Part 1: Introduction

New Zealand Customs Service: Providing assurance about revenue.

In this Part, we discuss:

The purpose of our audit

We carried out a performance audit to review how effectively the New Zealand Customs Service (Customs) plans and supports its revenue assurance activities.

We did so because customs revenue is an important source of revenue for the Government – about 15% of the Crown revenue base. In 2009/10, Customs collected $8.78 billion in revenue.

Because Customs checks that traders comply with trade requirements and pay the right amount of customs revenue, it can confidently help goods flow into and out of New Zealand's ports legitimately.

In 2007, we carried out a performance audit of Customs' arrangements for collecting customs revenue. Our report on that audit (New Zealand Customs Service: Collecting customs revenue) noted that the arrangements were sound. It confirmed that Customs carried out various assurance activities for revenue collection. However, the audit did not examine how Customs planned these activities. This report reviews this aspect of Customs' work.

About customs revenue

Customs is responsible for collecting customs revenue. Its other responsibilities include border protection, trade and tourism support, and community protection – such as by detecting and preventing the import of illicit drugs, illegal weapons, and objectionable material.

Customs revenue comes from goods and services tax (GST) on imports, customs duties on imported goods, and excise on alcohol, tobacco, and petroleum products made in New Zealand. The law outlines obligations for paying customs revenue.

Customs is entitled to collect revenue from imported goods when they arrive in New Zealand.

Excise is payable on excisable goods when they are removed from where they have been manufactured.

Customs' revenue collection regime relies on voluntary compliance. The Customs and Excise Act 1996, the Goods and Services Tax Act 1985, and the Tariff Act 1988 set out trader obligations and give Customs strong enforcement powers and the ability to impose penalties. Customs supports voluntary compliance but intervenes when traders do not meet requirements. Under the voluntary compliance regime, traders are responsible for enquiring about their compliance obligations and lodging accurate information with Customs about goods they are importing or exporting and excise goods they have manufactured and are removing. In doing so, they must accurately calculate any customs revenue due. Appendix 1 provides further information about Customs' voluntary compliance regime.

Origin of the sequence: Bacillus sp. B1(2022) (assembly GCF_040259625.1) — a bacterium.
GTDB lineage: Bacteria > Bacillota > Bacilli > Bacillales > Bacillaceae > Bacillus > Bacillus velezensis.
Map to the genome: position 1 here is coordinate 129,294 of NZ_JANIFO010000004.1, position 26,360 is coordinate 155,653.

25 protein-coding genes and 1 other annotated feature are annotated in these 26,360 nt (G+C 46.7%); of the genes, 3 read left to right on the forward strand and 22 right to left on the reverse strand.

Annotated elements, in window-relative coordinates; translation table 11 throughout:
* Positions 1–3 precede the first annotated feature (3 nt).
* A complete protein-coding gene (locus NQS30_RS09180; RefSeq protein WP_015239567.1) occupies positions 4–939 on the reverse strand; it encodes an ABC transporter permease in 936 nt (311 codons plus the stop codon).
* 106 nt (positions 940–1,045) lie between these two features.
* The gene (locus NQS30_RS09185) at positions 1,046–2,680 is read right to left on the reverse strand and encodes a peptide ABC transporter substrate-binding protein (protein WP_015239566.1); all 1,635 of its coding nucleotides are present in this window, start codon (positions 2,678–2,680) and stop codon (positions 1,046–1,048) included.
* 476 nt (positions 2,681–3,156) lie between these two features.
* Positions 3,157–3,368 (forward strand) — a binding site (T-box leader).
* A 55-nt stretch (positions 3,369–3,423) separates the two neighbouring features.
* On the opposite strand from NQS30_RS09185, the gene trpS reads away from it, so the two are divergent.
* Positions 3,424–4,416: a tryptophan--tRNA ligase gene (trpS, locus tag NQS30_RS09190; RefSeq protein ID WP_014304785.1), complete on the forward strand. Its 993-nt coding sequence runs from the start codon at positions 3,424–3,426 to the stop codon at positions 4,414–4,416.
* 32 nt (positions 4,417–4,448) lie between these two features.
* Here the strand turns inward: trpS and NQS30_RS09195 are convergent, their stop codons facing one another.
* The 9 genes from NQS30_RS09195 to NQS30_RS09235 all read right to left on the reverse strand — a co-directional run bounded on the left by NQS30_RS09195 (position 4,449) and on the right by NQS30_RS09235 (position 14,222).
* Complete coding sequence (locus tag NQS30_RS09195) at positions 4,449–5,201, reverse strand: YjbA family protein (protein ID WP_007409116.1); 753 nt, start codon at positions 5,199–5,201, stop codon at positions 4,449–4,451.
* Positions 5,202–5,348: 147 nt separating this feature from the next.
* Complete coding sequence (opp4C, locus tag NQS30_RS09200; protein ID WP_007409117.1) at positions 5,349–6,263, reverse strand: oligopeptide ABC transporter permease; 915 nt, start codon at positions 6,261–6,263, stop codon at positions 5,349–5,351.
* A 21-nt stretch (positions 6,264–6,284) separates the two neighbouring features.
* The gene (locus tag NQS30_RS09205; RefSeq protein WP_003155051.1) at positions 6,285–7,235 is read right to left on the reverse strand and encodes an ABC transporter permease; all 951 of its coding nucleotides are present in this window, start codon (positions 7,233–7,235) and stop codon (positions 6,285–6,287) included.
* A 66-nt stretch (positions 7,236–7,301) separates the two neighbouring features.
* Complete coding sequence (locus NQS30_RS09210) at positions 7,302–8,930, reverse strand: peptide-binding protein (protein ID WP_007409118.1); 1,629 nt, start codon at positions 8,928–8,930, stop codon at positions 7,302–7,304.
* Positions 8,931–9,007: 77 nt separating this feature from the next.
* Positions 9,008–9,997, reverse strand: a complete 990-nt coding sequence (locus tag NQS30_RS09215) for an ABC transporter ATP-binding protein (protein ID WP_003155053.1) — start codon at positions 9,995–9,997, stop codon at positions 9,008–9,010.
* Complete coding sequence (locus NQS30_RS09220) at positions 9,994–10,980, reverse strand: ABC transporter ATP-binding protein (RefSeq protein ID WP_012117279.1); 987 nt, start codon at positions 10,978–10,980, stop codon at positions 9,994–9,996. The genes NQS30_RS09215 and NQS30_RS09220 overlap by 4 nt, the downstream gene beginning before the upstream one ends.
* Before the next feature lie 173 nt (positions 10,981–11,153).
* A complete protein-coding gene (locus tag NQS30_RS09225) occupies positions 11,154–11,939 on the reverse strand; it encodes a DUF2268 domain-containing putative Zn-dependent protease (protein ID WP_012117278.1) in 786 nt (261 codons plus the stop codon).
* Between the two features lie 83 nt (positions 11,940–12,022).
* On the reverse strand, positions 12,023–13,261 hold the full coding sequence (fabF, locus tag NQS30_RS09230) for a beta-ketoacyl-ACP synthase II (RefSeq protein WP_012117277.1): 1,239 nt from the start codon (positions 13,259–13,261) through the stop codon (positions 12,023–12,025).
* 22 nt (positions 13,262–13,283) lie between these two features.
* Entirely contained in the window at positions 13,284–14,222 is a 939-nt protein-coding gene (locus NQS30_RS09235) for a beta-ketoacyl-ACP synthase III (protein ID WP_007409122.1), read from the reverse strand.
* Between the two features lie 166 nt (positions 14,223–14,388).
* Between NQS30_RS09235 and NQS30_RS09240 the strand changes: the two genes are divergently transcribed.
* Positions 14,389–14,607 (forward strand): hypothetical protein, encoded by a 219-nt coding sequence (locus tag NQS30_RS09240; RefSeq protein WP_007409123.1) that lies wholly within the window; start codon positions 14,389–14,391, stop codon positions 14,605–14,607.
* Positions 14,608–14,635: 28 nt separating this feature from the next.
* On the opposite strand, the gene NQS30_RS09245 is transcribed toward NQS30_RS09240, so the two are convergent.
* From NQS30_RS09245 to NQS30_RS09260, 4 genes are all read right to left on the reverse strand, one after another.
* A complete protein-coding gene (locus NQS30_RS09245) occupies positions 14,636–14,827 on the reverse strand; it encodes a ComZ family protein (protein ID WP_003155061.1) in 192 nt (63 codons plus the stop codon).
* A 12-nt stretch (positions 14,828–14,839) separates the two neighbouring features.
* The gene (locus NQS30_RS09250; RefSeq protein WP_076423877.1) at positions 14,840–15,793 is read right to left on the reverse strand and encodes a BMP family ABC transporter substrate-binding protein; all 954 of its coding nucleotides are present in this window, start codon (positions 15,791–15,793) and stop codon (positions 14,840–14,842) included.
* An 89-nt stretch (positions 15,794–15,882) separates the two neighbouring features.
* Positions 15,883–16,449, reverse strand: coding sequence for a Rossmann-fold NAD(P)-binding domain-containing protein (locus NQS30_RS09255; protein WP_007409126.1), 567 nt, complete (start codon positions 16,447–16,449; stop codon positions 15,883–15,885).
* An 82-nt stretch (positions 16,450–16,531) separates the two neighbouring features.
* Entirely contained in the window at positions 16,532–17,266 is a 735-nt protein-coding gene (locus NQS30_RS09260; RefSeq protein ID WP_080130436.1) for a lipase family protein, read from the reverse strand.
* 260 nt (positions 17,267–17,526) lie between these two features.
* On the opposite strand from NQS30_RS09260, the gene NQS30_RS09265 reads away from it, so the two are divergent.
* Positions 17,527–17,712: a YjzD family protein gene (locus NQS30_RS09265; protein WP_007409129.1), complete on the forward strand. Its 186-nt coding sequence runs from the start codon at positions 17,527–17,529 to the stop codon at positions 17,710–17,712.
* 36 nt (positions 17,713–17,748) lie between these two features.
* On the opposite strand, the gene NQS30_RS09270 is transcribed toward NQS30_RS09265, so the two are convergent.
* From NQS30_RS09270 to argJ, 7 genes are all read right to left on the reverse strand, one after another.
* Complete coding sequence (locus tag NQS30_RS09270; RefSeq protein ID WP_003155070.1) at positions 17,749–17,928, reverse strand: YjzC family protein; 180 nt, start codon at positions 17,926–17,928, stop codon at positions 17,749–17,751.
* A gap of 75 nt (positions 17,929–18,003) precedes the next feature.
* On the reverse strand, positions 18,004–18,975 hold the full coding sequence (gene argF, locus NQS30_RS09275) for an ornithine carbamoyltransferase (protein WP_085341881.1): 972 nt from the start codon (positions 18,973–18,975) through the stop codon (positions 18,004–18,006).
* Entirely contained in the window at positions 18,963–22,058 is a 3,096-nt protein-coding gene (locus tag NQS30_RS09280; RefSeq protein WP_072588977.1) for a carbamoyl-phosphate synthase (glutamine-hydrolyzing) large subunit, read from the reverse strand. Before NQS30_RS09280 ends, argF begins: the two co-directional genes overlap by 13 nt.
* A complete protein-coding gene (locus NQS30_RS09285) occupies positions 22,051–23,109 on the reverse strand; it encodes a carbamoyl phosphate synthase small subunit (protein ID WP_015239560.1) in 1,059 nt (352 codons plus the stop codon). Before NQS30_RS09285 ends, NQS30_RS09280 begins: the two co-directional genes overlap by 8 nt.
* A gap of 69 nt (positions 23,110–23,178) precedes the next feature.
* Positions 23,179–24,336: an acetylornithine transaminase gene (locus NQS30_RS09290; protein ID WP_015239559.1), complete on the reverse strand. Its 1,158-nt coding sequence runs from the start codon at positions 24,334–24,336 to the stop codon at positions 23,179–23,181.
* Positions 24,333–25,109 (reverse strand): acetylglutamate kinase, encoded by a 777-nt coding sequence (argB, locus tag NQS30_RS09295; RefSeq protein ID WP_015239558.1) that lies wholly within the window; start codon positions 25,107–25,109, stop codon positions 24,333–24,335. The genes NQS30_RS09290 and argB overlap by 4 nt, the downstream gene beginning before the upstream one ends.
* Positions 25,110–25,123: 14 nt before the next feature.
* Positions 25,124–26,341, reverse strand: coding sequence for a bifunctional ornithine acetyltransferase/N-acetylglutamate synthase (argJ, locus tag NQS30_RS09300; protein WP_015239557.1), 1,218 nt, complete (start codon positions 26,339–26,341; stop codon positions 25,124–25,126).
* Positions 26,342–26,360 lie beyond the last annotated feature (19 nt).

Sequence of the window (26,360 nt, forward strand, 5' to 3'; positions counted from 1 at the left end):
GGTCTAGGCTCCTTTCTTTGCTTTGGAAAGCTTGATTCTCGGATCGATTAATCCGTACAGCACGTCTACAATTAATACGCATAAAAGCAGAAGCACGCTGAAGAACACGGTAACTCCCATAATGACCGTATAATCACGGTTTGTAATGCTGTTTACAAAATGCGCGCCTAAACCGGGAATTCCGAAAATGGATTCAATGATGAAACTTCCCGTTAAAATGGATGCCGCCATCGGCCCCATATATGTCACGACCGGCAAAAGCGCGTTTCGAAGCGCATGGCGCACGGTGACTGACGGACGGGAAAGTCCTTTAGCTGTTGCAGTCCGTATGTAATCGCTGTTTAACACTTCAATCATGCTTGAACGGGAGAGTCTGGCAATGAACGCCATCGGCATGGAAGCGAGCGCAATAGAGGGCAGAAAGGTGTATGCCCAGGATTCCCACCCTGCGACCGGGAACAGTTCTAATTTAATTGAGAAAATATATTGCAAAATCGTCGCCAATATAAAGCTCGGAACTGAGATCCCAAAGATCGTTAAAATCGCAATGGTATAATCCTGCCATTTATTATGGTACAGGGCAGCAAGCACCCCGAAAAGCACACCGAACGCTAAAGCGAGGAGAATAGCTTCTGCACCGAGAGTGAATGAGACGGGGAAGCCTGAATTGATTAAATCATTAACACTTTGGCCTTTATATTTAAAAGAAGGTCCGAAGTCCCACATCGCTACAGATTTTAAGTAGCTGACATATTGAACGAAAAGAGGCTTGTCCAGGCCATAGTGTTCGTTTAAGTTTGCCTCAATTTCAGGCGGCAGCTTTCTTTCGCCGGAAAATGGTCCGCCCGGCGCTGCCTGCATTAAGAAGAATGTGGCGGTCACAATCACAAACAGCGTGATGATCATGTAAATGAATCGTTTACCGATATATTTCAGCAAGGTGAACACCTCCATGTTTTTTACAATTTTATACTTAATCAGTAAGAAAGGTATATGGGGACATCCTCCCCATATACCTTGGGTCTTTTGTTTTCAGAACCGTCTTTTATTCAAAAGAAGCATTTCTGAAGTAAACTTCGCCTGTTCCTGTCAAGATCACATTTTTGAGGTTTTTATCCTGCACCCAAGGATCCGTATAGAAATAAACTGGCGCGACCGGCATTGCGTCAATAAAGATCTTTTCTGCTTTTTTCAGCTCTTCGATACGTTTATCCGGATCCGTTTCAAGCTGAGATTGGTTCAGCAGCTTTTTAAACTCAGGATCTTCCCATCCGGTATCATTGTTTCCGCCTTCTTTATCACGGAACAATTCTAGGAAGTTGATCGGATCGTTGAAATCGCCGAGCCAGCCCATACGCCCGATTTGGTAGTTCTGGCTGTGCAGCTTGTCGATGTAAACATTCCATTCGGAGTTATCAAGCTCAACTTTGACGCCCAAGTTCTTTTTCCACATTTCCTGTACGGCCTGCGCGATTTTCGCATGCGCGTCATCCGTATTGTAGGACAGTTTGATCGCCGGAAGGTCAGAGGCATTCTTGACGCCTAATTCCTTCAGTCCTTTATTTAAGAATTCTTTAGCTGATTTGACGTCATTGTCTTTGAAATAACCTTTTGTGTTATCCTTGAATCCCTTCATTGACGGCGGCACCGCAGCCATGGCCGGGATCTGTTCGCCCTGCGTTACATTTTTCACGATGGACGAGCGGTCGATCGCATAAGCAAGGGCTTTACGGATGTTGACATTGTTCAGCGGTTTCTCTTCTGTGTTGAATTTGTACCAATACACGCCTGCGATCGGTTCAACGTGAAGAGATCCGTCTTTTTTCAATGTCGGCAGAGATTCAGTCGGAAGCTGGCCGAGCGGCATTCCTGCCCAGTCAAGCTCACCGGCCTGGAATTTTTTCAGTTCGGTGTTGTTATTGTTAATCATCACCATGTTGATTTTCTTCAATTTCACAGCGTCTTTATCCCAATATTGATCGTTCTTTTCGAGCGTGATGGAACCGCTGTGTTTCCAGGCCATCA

What we looked at

Trade Assurance is the Customs business unit responsible for giving assurance about trade-related risk for imports, exports, and excise goods. It gives assurance about trade activities and customs revenue. It does field and transaction audits to check whether traders have correctly declared how much they owe to Customs.

In July 2010, Trade Assurance had 71 staff in Auckland, Wellington, Christchurch, and district ports. Its budget for the 2010/11 year was $5.4 million.

We wanted to know whether Trade Assurance:

  • plans for revenue assurance work;
  • ensures that it has enough staff with the right skills and knowledge to carry out planned revenue assurance work;
  • guides staff on how to carry out revenue assurance work; and
  • measures and reports the results of its revenue assurance work.

We also wanted to know whether Trade Assurance's work results in useful information that other Customs business units can use. These business units are:

  • Client Services, which is the primary interface between Customs and traders, particularly in terms of educating traders;
  • Fraud and Prohibitions, which decides whether Customs should investigate traders suspected of fraud; and
  • Intelligence, Planning and Coordination, which manages intelligence information and intelligence-led operations for Customs.

Appendix 2 provides an overview of Customs' organisation structure and shows where the Trade Assurance; Client Services; Fraud and Prohibitions; and Intelligence, Planning and Coordination business units fit.

How we carried out our audit

We interviewed Customs staff in Auckland and Wellington. We reviewed many documents, including Customs' operational procedures and Trade Assurance's plans and information. We mapped Trade Assurance's process for identifying and selecting traders for particular types of audits. We reviewed 37 of Trade Assurance's audit reports, including six reports on bulk fuel imports.

Because we focused on Trade Assurance's current arrangements, we limited our review to documents it had prepared and work it had carried out in 2009/10 and 2010/11.

What we did not audit

Our audit focused on Trade Assurance's revenue assurance activities. We did not examine any of Trade Assurance's other activities.

Although we examined whether Trade Assurance's work provided useful information that other business units within Customs could use, we did not examine the activities of those business units.

page top